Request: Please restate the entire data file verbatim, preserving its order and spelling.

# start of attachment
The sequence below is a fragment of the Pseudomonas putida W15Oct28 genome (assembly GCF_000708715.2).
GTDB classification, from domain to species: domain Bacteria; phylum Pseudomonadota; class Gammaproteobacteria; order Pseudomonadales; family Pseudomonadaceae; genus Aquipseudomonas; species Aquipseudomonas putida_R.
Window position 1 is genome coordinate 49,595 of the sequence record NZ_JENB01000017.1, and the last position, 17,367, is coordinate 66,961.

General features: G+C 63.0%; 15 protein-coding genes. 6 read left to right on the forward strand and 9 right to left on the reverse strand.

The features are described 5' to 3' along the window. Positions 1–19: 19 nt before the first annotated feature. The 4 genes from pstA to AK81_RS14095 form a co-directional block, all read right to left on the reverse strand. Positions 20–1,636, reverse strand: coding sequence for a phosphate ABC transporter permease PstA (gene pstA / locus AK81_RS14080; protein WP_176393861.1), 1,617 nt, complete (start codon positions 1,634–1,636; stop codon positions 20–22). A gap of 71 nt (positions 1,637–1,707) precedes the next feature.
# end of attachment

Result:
The sequence below is a fragment of the Pseudomonas putida W15Oct28 genome (assembly GCF_000708715.2).
GTDB classification, from domain to species: domain Bacteria; phylum Pseudomonadota; class Gammaproteobacteria; order Pseudomonadales; family Pseudomonadaceae; genus Aquipseudomonas; species Aquipseudomonas putida_R.
Window position 1 is genome coordinate 49,595 of the sequence record NZ_JENB01000017.1, and the last position, 17,367, is coordinate 66,961.

General features: G+C 63.0%; 15 protein-coding genes. 6 read left to right on the forward strand and 9 right to left on the reverse strand.

The features are described 5' to 3' along the window. Positions 1–19: 19 nt before the first annotated feature. The 4 genes from pstA to AK81_RS14095 form a co-directional block, all read right to left on the reverse strand. Positions 20–1,636, reverse strand: coding sequence for a phosphate ABC transporter permease PstA (gene pstA / locus AK81_RS14080; protein WP_176393861.1), 1,617 nt, complete (start codon positions 1,634–1,636; stop codon positions 20–22). A gap of 71 nt (positions 1,637–1,707) precedes the next feature.